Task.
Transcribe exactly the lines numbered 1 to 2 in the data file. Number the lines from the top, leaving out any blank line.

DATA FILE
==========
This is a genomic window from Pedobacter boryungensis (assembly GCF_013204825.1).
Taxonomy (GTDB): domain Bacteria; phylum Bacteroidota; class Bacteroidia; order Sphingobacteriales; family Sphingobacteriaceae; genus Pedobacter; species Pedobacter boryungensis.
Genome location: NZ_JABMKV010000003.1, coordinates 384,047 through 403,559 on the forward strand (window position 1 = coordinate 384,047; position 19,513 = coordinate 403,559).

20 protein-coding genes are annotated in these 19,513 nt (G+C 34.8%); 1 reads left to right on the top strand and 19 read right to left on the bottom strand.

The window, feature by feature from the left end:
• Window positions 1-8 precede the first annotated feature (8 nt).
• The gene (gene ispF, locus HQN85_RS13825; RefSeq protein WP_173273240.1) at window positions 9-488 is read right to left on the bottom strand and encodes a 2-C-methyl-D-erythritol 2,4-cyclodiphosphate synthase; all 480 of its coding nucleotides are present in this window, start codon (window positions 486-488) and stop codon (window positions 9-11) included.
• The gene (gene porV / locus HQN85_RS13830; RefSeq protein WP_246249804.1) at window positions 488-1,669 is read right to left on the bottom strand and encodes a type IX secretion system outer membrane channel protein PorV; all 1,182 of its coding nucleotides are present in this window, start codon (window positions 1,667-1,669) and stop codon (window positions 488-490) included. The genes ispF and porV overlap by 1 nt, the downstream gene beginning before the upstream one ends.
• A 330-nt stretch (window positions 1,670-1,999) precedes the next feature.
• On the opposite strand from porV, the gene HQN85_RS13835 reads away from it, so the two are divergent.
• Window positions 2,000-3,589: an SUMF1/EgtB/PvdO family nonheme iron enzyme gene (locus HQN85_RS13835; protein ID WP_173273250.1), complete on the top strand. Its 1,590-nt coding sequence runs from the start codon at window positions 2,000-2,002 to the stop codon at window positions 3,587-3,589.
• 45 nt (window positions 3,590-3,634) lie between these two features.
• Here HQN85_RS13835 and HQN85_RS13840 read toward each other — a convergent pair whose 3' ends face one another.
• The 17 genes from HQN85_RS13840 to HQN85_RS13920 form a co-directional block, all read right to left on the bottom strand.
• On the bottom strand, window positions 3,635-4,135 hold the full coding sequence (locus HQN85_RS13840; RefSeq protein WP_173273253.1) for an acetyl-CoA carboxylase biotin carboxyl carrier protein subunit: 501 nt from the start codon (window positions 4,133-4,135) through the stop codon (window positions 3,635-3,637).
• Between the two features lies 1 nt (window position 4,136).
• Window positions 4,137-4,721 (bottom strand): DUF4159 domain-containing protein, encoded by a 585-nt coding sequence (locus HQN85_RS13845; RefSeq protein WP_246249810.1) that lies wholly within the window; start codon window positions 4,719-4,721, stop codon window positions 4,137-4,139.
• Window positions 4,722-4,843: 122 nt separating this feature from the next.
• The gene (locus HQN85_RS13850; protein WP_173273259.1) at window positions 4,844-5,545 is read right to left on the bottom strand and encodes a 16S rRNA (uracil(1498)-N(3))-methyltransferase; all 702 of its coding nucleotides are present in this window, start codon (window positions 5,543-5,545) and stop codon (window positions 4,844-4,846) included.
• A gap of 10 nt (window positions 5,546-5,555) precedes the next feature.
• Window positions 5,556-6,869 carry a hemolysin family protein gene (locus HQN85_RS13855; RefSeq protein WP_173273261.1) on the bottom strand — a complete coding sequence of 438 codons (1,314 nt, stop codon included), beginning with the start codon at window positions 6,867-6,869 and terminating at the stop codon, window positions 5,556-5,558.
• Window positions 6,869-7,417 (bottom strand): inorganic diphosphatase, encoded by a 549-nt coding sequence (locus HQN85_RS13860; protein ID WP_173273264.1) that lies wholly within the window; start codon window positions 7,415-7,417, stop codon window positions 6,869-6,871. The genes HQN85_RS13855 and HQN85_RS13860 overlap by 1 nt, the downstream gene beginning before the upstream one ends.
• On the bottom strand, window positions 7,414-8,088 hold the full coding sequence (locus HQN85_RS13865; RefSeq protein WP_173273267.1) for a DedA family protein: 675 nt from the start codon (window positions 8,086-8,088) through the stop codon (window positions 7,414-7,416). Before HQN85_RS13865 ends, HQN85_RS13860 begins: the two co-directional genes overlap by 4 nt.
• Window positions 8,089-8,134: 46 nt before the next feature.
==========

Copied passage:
This is a genomic window from Pedobacter boryungensis (assembly GCF_013204825.1).
Taxonomy (GTDB): domain Bacteria; phylum Bacteroidota; class Bacteroidia; order Sphingobacteriales; family Sphingobacteriaceae; genus Pedobacter; species Pedobacter boryungensis.